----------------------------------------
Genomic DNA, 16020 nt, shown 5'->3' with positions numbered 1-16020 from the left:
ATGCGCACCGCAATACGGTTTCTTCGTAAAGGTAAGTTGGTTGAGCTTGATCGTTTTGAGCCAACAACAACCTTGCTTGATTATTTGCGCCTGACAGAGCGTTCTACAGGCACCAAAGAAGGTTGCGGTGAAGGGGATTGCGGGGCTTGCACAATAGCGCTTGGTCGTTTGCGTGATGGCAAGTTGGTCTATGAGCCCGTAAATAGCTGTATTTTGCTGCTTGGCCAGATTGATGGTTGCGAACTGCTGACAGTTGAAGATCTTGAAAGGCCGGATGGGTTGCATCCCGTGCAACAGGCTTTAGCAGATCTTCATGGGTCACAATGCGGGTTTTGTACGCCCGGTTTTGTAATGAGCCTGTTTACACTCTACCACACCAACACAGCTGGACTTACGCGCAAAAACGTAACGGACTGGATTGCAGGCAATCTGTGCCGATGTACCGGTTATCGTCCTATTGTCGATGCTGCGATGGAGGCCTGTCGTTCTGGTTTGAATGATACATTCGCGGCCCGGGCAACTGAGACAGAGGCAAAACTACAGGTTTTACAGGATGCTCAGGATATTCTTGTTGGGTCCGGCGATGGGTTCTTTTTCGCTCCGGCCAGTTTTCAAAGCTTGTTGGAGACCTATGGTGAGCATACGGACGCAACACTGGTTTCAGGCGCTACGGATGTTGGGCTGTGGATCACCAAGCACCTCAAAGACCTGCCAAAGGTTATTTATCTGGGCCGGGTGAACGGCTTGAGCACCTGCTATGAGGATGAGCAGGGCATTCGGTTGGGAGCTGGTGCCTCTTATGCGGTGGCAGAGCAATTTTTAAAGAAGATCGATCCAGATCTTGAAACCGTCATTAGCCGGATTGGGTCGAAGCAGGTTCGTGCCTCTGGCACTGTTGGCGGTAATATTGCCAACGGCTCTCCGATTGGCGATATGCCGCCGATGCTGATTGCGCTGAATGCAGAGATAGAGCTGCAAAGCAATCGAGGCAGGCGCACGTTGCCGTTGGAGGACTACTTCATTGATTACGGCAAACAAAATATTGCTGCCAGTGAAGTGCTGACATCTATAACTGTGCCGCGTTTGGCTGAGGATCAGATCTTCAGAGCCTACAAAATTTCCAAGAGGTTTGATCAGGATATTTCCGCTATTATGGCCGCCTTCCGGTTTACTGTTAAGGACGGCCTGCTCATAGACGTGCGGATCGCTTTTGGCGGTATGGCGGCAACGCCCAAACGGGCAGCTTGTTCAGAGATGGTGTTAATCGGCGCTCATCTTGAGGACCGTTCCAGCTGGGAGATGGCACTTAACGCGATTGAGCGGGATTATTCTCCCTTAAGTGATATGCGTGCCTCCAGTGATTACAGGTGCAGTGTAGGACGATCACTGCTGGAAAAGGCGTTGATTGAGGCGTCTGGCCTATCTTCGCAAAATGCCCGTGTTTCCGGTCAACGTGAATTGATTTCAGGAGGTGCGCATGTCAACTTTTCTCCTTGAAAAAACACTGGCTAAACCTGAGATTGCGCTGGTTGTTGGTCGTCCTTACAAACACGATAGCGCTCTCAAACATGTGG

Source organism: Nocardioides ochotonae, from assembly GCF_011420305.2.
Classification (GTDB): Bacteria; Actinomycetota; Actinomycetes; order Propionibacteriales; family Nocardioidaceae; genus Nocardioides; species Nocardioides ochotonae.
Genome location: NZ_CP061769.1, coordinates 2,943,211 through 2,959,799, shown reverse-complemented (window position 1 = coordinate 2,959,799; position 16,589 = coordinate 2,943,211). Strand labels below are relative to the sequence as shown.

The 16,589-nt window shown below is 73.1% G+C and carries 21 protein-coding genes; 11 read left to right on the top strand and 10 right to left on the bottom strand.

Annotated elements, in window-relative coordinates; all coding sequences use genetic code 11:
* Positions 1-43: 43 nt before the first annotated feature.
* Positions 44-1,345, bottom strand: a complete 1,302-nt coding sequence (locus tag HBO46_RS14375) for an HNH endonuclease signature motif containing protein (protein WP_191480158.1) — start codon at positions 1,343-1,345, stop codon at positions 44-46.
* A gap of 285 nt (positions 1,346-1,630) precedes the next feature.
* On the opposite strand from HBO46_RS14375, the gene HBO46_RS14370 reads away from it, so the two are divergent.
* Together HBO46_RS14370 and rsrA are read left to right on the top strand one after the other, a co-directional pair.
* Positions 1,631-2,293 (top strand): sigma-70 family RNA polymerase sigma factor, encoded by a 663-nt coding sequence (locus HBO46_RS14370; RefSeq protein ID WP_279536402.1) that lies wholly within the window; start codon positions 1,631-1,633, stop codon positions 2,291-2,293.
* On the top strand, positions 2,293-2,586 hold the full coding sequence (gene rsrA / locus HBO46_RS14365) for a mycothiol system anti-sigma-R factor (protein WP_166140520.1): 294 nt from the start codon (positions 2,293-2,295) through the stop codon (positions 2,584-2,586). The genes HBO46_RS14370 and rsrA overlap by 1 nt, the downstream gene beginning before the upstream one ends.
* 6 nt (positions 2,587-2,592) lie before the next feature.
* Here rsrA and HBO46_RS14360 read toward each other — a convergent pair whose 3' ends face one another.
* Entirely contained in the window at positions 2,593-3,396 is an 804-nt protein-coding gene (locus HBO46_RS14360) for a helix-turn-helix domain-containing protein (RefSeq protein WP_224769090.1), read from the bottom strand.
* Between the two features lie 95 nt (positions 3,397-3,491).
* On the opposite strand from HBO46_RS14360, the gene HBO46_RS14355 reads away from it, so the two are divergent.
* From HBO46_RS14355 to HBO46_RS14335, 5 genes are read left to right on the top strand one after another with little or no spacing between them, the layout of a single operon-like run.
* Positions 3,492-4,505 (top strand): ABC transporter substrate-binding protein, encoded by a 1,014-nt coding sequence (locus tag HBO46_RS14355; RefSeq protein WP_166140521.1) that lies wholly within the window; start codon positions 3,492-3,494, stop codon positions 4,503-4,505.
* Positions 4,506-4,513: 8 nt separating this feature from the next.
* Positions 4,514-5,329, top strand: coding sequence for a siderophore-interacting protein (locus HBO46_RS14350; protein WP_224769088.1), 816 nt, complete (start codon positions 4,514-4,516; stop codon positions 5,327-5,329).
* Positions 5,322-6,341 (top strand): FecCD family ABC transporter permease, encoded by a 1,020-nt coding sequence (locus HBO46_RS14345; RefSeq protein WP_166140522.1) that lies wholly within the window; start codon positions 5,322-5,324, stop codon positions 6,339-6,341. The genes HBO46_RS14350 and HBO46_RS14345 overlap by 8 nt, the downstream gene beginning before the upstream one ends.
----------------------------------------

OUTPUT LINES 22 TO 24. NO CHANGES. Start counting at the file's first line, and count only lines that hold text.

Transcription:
* Positions 4,506-4,513: 8 nt separating this feature from the next.
* Positions 4,514-5,329, top strand: coding sequence for a siderophore-interacting protein (locus HBO46_RS14350; protein WP_224769088.1), 816 nt, complete (start codon positions 4,514-4,516; stop codon positions 5,327-5,329).
* Positions 5,322-6,341 (top strand): FecCD family ABC transporter permease, encoded by a 1,020-nt coding sequence (locus HBO46_RS14345; RefSeq protein WP_166140522.1) that lies wholly within the window; start codon positions 5,322-5,324, stop codon positions 6,339-6,341. The genes HBO46_RS14350 and HBO46_RS14345 overlap by 8 nt, the downstream gene beginning before the upstream one ends.